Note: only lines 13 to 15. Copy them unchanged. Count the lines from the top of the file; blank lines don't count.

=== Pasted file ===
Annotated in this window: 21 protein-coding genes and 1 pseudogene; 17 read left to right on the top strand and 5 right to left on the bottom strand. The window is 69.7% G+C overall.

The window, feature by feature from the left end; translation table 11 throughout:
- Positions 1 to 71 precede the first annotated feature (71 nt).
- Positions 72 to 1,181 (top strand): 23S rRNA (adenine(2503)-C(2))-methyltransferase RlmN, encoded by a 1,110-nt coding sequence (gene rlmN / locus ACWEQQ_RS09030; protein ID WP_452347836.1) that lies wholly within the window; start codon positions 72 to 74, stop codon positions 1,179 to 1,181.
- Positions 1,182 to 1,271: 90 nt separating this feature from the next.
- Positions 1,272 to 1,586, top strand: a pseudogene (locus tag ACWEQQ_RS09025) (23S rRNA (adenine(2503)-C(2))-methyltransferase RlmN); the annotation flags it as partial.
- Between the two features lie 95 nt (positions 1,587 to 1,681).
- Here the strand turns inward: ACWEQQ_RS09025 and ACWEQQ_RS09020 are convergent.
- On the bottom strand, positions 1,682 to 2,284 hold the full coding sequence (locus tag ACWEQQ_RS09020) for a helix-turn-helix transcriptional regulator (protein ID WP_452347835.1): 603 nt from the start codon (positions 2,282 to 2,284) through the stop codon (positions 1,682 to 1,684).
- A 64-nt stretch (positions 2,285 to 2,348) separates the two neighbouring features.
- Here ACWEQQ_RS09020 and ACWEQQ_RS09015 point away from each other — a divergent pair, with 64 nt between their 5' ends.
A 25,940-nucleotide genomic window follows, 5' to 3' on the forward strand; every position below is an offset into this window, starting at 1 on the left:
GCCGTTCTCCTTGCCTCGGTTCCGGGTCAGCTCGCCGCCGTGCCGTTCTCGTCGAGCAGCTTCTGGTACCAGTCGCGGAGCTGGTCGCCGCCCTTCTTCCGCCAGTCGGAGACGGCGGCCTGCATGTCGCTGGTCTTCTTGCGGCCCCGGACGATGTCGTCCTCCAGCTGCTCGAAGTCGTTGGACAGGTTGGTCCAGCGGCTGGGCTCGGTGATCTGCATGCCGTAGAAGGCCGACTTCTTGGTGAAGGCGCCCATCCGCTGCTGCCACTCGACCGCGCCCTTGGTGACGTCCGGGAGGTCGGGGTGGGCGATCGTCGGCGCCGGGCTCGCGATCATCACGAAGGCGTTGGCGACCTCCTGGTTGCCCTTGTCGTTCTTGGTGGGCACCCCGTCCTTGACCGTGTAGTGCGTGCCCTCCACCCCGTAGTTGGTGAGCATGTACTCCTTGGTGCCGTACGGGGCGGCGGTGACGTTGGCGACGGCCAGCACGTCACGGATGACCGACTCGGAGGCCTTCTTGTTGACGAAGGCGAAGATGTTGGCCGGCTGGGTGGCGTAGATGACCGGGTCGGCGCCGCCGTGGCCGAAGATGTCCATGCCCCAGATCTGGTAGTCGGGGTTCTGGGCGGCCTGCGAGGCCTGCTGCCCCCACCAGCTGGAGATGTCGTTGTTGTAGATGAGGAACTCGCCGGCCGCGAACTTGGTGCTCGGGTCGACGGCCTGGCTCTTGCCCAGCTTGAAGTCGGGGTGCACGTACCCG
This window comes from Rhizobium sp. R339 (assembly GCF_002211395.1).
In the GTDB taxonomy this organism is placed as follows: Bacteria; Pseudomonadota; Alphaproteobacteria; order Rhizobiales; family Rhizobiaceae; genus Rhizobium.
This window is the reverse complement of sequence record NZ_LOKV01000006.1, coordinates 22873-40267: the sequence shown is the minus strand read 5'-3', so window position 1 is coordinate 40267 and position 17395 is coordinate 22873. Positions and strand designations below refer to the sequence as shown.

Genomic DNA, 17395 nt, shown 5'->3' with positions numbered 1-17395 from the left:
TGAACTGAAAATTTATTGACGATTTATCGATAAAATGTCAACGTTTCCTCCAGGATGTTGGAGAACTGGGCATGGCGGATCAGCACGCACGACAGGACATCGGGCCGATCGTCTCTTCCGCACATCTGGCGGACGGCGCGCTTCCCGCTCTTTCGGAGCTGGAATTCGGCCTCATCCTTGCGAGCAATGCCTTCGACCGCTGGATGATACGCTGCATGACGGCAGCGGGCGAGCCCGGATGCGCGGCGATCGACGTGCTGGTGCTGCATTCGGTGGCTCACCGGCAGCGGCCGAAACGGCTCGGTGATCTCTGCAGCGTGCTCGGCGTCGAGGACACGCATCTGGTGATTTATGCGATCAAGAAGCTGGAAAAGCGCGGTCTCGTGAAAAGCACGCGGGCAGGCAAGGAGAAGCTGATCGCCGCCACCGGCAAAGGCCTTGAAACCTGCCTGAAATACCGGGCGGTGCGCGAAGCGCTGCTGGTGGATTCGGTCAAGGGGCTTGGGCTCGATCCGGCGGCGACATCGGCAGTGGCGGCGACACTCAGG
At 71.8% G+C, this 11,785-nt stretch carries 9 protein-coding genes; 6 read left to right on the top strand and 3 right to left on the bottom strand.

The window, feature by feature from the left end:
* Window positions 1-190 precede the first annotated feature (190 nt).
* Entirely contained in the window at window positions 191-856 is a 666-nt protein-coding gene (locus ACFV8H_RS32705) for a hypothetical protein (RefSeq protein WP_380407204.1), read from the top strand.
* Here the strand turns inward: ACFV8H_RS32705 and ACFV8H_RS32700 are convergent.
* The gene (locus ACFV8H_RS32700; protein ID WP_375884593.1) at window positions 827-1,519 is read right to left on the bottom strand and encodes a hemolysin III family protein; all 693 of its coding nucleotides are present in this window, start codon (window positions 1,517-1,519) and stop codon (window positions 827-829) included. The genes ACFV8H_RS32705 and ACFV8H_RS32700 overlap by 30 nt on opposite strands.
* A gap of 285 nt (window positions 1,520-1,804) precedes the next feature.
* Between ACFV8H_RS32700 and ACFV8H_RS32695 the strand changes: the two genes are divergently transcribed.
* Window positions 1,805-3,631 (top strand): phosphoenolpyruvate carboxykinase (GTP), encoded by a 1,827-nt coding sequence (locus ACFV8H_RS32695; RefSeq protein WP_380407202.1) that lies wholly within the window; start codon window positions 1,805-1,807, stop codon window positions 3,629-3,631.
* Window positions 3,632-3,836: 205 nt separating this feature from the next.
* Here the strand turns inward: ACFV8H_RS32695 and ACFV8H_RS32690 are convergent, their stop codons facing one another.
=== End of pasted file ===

GCCGTTCTCCTTGCCTCGGTTCCGGGTCAGCTCGCCGCCGTGCCGTTCTCGTCGAGCAGCTTCTGGTACCAGTCGCGGAGCTGGTCGCCGCCCTTCTTCCGCCAGTCGGAGACGGCGGCCTGCATGTCGCTGGTCTTCTTGCGGCCCCGGACGATGTCGTCCTCCAGCTGCTCGAAGTCGTTGGACAGGTTGGTCCAGCGGCTGGGCTCGGTGATCTGCATGCCGTAGAAGGCCGACTTCTTGGTGAAGGCGCCCATCCGCTGCTGCCACTCGACCGCGCCCTTGGTGACGTCCGGGAGGTCGGGGTGGGCGATCGTCGGCGCCGGGCTCGCGATCATCACGAAGGCGTTGGCGACCTCCTGGTTGCCCTTGTCGTTCTTGGTGGGCACCCCGTCCTTGACCGTGTAGTGCGTGCCCTCCACCCCGTAGTTGGTGAGCATGTACTCCTTGGTGCCGTACGGGGCGGCGGTGACGTTGGCGACGGCCAGCACGTCACGGATGACCGACTCGGAGGCCTTCTTGTTGACGAAGGCGAAGATGTTGGCCGGCTGGGTGGCGTAGATGACCGGGTCGGCGCCGCCGTGGCCGAAGATGTCCATGCCCCAGATCTGGTAGTCGGGGTTCTGGGCGGCCTGCGAGGCCTGCTGCCCCCACCAGCTGGAGATGTCGTTGTTGTAGATGAGGAACTCGCCGGCCGCGAACTTGGTGCTCGGGTCGACGGCCTGGCTCTTGCCCAGCTTGAAGTCGGGGTGCACGTACCCG
This window comes from Rhizobium sp. R339 (assembly GCF_002211395.1).
In the GTDB taxonomy this organism is placed as follows: Bacteria; Pseudomonadota; Alphaproteobacteria; order Rhizobiales; family Rhizobiaceae; genus Rhizobium.